In principle: The eye's nighttime ISO has been estimated at about 800. Since day vision is about 600 times less sensitive to light, on a sunny day your eyes have an ISO of close to 1. In practice: The slowest film you can buy is ISO 25, and ISO 50 is low on a digital camera. But with DSLRs now topping ISO 6400, your camera sees in the dark better than you do. So enjoy your camera's nighttime advantage and shoot when the lights are low.
In principle: Eye-movement tracking shows that the eye is drawn to lines, is even more taken with angles, and returns repeatedly to corners. The Mach Effect describes how the eye searches out luminance differences by neurologically exaggerating contrast along edges. In practice: We love lines, especially horizons. So use them to your advantage: Keep lines straight, include points of intersection, and put your subject close to corners.
In principle: We're subliminally influenced by the faces we see. Pupillometrics has demonstrated that when you look at an image of a person, your pupils dilate to the same diameter as the person's in the picture. Tests also have shown that people prefer photos in which the pupils -- human or animal -- are dilated.
In practice: Avoid bright, pupil-contracting lights in the eyes when shooting portraits, or score some belladonna.
In principle: Motion parallax helps us see in 3D because when we stare at a fixed object and then move sideways, nearer objects appear to move in the opposite direction while distant things appear to move in the same direction.
Inpractice: Place someone or something moving to the right in the foreground (perhaps a couple walking on the beach), and in the background above their heads place objects projecting to the left (such as cliffs and headlands).
In principle: The illuminance ratio of sunlight to starlight is 1 billion to 1. Human vision spans the whole range, a spread far better than any camera's.
In practice: Use split neutral-density filters in sunshine and high-dynamic range photography at night to make your pictures look more like your actual experience of the scene.
In principle: Does the eye care whether a photo is black-and-white or color when it comes to where it fixates? No. More important is contrast and whether an object creates a "hotspot" for the eye.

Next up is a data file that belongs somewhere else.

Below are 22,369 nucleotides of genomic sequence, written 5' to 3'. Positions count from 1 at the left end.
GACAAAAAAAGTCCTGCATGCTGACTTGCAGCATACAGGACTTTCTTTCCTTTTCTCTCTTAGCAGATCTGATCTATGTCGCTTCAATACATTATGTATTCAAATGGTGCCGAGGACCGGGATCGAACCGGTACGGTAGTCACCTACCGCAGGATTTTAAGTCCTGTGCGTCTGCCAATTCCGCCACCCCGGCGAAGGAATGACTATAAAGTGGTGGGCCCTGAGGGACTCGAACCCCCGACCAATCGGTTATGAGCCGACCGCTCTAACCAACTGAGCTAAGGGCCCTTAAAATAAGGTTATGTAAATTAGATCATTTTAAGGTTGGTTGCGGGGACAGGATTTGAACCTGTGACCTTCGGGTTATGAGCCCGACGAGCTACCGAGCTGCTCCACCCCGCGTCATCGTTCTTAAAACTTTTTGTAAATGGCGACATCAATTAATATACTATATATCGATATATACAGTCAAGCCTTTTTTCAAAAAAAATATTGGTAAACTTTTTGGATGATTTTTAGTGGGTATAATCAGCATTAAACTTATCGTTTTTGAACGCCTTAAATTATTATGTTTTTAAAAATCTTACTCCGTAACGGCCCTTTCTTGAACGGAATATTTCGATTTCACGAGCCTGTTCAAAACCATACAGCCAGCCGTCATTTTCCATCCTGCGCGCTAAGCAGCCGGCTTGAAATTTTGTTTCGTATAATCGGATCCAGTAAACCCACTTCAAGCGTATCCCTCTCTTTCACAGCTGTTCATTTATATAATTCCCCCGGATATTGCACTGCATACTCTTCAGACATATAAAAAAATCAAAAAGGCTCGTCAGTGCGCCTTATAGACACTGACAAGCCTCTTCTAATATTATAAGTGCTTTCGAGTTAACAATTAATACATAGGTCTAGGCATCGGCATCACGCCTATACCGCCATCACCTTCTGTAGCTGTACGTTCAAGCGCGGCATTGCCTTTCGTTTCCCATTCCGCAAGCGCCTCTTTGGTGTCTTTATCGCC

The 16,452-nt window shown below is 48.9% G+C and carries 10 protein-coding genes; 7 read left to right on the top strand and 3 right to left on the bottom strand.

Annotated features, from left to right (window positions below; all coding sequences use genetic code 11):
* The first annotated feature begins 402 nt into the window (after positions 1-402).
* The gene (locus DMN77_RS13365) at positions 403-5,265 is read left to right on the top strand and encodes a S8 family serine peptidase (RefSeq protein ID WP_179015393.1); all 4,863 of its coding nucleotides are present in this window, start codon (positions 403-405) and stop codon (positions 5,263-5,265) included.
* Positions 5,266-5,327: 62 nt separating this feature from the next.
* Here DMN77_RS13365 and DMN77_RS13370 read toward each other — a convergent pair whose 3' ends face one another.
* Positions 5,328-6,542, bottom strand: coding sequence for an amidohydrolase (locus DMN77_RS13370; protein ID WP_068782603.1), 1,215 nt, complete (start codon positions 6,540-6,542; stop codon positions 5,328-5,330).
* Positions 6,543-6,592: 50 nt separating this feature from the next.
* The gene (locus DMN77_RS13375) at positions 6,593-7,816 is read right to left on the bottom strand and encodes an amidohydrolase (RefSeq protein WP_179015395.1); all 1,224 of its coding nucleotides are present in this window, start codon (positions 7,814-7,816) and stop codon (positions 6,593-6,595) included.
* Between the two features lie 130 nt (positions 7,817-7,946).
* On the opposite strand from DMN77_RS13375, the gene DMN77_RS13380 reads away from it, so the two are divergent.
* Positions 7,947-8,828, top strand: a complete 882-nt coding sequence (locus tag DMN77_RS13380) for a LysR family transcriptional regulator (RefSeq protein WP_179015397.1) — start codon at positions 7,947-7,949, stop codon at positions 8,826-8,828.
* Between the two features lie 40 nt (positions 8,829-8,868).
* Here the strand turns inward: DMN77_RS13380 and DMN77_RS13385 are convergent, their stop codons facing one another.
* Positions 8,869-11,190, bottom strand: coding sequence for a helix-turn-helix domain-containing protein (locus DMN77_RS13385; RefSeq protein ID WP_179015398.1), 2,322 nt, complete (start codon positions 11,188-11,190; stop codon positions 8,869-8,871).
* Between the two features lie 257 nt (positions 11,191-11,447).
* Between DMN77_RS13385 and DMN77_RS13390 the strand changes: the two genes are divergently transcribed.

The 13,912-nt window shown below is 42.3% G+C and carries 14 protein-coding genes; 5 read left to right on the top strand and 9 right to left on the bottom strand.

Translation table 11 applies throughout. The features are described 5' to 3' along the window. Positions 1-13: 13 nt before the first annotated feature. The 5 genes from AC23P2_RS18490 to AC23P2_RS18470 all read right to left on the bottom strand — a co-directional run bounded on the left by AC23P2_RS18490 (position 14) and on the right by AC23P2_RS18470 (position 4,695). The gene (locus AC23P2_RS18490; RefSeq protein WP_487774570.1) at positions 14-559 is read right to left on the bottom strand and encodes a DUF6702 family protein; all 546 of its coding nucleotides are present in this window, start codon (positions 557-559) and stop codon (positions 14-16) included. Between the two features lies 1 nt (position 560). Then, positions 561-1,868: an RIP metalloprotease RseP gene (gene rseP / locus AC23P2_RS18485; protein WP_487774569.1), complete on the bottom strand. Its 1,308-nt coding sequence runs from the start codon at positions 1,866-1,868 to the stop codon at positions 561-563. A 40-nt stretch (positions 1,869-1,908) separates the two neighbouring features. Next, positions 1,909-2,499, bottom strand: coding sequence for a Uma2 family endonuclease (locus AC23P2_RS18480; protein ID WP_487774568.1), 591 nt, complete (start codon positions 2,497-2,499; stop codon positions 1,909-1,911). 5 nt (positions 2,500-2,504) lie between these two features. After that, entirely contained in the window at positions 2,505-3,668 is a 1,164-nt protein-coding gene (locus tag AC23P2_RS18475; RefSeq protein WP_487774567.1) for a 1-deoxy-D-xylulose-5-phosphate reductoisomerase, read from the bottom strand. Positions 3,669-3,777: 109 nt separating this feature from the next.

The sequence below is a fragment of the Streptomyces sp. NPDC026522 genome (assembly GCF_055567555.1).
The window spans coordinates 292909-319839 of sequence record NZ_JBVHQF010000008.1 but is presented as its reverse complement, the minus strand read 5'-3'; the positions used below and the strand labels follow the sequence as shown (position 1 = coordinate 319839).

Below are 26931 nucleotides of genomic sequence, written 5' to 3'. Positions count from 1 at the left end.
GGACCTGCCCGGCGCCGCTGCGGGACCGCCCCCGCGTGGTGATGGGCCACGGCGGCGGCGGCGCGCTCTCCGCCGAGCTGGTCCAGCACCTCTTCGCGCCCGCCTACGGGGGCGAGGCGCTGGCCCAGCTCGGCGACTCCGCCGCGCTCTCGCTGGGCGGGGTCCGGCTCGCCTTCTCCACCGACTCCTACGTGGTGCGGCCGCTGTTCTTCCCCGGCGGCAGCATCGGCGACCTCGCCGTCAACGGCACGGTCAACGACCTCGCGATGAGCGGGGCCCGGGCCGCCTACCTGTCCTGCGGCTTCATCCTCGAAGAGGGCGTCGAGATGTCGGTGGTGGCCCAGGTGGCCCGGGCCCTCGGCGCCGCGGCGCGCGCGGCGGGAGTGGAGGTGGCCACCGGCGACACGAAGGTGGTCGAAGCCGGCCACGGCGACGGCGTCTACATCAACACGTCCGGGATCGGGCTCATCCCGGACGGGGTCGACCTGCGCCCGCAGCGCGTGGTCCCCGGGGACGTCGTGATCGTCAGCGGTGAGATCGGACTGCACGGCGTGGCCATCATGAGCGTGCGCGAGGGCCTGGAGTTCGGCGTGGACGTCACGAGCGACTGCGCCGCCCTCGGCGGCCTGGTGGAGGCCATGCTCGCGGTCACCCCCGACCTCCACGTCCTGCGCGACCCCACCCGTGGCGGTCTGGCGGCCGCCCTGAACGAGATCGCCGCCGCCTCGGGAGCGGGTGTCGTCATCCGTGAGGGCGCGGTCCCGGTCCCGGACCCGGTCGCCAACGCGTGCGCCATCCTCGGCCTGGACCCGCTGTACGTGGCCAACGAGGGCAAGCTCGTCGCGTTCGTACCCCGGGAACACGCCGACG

In practice: When shooting b&w, make sure you have enough contrast to keep viewers' attention where you want it. And don't forget those all-important lines and faces.
DEPTH OF FIELD
In principle: With a focal length of about 22mm and a field of view of almost 180 degrees at its extreme, our eyes are capable of f/3.5 at wide open. Then, only the 2 degrees in the center of the retina, an area called the fovea, is sharp.
In practice: This may be why shallow depth of field is so visually appealing. So use it to draw attention straight to your subject. Extreme depth or shallowness can also introduce an element of surprise to your photo.
In principle: Looking at a 120-degree field of view, the eye's resolution is equivalent to about 576 megapixels.
In practice: When we view pictures, our brains can identify and make associations with a range of blurry and indistinct elements, essentially filling in the blanks.
In principle: Researchers studied 225 paintings going back three centuries and found that 75 percent depicted the illumination source above and to the left. Human testing confirmed that, in the absence of clues, the brain of right-handers infers illumination from above left, while southpaws see the light coming from above right.
In practice: If it worked for Vermeer, it'll work for you.
In principle: We're drawn to faces. Our eyes and brain evolved to assess almost instantaneously whether we are seeing a predator, prey, or mate.
In practice: Shoot more portraits! Perhaps the ultimate eye-pleasing photo would include scan lines that link a tiger attacking an ibex to an attractive person looking on. (Good luck with that.)
In principle: Surprise is the strongest known attractor of human attention. The Bayesian Theory of Surprise provides a mathematical framework for quantifying the degree of incompatible data in an image. The scientific definition of surprise? A relationship between objects that changes your beliefs about the world.
In practice: Depict the unexpected, whether you stumble across it
(a good reason always to have a camera with you) or set it up.